Greetings from Seva Mandir.
In 2000, Seva Mandir launched its first Residential Learning Camp (also known as Camp) at the Kaya Training Facility, to give hundreds of out-of-school children a chance to learn and get a foothold into the mainstream education system. Many of these children are unable to go to school because they work as migrant laborers or they tend to their family farms. They come from some of the most impoverished and rural tribal communities in India. In our work area, there are many economic incentives that discourage children from enrolling in schools. The purpose of Seva Mandir’s education program is to give children access to a good quality education while also strengthening the value of education in the communities we work in.
Eight-year old Khuma was among the first students at the Camp in 2000. “While coming through the Training Centre of Seva Mandir gate for the first time I felt nervous. I wasn’t sure why I was here”, he recalled. He remembered how he overcame his initial anxiety at the 25-day camp and eventually made friends with children from other villages.
Nobody could have guessed that 13 years later Khuma would return to this center as a teacher at the Camp. He began his schooling at a Seva Mandir non-formal education center in 1998. He was then recruited to enroll in the first Camp at Kaya, which he now remembers fondly. After the camp, Khuma enrolled in a nearby government school, but maintained his connection with Seva Mandir by becoming active in the local Youth Resource Center.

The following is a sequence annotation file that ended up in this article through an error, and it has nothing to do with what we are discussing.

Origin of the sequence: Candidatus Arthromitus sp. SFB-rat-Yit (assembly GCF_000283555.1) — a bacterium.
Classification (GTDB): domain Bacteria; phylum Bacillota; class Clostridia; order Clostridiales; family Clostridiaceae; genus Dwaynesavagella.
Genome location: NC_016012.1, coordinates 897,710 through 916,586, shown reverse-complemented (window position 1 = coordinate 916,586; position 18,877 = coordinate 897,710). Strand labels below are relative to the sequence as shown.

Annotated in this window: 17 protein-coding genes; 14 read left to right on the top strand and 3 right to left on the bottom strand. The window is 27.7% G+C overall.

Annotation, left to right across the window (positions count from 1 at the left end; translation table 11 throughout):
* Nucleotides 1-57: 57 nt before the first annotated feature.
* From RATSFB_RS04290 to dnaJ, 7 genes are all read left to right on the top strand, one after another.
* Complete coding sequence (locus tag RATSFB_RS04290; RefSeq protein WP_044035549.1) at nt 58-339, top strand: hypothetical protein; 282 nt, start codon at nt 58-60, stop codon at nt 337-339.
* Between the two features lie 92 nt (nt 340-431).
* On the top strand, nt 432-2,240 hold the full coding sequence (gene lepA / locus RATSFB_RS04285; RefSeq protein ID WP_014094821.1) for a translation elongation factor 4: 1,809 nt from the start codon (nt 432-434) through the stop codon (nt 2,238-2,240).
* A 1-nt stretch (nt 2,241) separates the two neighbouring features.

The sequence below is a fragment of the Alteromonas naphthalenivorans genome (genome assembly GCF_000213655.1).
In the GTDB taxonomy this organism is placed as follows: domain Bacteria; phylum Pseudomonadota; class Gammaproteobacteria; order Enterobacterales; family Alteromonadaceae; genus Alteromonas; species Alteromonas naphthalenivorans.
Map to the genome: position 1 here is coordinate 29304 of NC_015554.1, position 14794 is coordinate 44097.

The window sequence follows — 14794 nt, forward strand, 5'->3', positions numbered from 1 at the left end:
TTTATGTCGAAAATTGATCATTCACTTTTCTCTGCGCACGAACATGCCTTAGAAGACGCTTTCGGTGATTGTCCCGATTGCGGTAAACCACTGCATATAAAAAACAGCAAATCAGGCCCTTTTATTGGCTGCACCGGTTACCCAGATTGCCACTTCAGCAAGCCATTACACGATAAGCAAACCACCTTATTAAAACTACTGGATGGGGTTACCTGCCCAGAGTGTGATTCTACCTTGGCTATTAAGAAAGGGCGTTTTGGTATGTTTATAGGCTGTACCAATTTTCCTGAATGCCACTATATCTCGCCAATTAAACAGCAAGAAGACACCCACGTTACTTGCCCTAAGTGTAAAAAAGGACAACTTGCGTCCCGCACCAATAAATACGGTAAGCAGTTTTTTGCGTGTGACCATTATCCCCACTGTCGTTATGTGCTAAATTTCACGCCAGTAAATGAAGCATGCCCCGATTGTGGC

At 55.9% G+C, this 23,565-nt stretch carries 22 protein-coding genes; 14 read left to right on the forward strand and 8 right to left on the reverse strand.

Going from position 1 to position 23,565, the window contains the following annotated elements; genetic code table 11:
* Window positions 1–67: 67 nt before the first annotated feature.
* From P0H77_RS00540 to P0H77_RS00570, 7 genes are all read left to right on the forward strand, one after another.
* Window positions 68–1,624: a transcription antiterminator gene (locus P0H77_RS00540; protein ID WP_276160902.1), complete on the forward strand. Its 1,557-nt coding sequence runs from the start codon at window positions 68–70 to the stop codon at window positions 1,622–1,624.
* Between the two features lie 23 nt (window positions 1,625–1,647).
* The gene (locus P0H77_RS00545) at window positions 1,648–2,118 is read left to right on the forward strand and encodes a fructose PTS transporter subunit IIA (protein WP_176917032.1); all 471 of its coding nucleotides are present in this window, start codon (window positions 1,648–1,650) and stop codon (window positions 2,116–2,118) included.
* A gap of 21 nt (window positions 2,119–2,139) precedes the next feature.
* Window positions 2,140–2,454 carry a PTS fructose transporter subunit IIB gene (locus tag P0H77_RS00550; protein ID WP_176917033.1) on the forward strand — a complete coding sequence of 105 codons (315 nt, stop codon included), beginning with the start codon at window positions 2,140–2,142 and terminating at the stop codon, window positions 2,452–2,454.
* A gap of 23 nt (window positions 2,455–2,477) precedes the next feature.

As the first person in his family to receive an education, his commitment never wavered. In an area where most children never make it through primary school, Khuma, the son of a poor farmer, graduated from secondary school in 2011. He was then recruited to work at a shop in Mumbai, but feeling dissatisfied with the pace and strain of urban living, he left after two months to pursue a college education and work towards a better future.
Soon after returning from Mumbai, Khuma was approached by a Seva Mandir zone worker who asked him if he was interested in working as a teacher for Seva Mandir. When we asked him about why he took the offer he said, “I benefited a lot from Seva Mandir, I have taken [their] help every time in my life. I will never turn down any job from Seva Mandir”.
His eyes swelled then swelled with pride, “I got offers from other NGOs, but I declined them. I will only work for Seva Mandir”, he said.